The removal of fuel subsidies is vital if Morocco is to reach its ambitious renewable energy targets, says a representative for the country’s Energy Ministry.

Speaking on the sidelines of the World Green Economy Summit (WGES) in Dubai, Hakima el-Haite, minister delegate to the minister of energy, mining, water and Environment, said that removing the subsidies on gasoline and fuel oil earlier this year was necessary if the country was to achieve progress with renewable energy schemes.

“You can’t one side promote renewable energy, and on the other side, subsidies fossil side. As renewable energy is not competitive anymore, and no investors will be interested in your renewable energy,” said El-Haite.

El-Haite said making progress with renewable energy schemes does not just benefit the environment, but is a key part of reducing the cost of electricity and water in the long term.

“The first reason we look at sustainability and green energy is the economic reasons. There is a degradation of our energy sources and water. We discovered that the economic impact is so huge – and realised we must look at sustainability.”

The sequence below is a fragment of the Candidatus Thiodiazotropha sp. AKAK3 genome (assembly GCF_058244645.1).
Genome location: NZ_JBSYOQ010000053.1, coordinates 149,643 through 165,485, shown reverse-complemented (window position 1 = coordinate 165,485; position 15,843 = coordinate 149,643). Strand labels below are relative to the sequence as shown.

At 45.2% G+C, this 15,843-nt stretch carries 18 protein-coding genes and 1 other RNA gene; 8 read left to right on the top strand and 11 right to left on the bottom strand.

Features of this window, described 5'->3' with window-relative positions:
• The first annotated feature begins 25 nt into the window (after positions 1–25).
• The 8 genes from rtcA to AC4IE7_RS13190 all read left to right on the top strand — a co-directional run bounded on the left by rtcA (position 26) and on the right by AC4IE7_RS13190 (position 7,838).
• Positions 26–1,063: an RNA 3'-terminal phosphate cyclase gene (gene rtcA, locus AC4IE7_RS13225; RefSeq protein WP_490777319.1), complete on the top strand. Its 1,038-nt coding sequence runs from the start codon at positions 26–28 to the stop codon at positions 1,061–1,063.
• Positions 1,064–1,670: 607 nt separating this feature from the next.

Unlike many of its North African neighbours, Morocco has no natural hydrocarbon resources and 97 of its power production is fuelled by external resources. As a result the country is undertaking an ambitious renewable energy programme, which is targeting for 42 per cent of its energy to be produced by renewable sources by 2020.

One of the largest renewable energy projects planned is the Noor solar complex in Ouarzazate, southern-central Morocco, one of the largest solar projects in the Middle East and North Africa (Mena) region. In August last year, the Moroccan Agency for Solar Energy (Masen) prequalified groups for the next phase of the scheme, which involves developing one or more solar plants with a combined total capacity of about 300MW.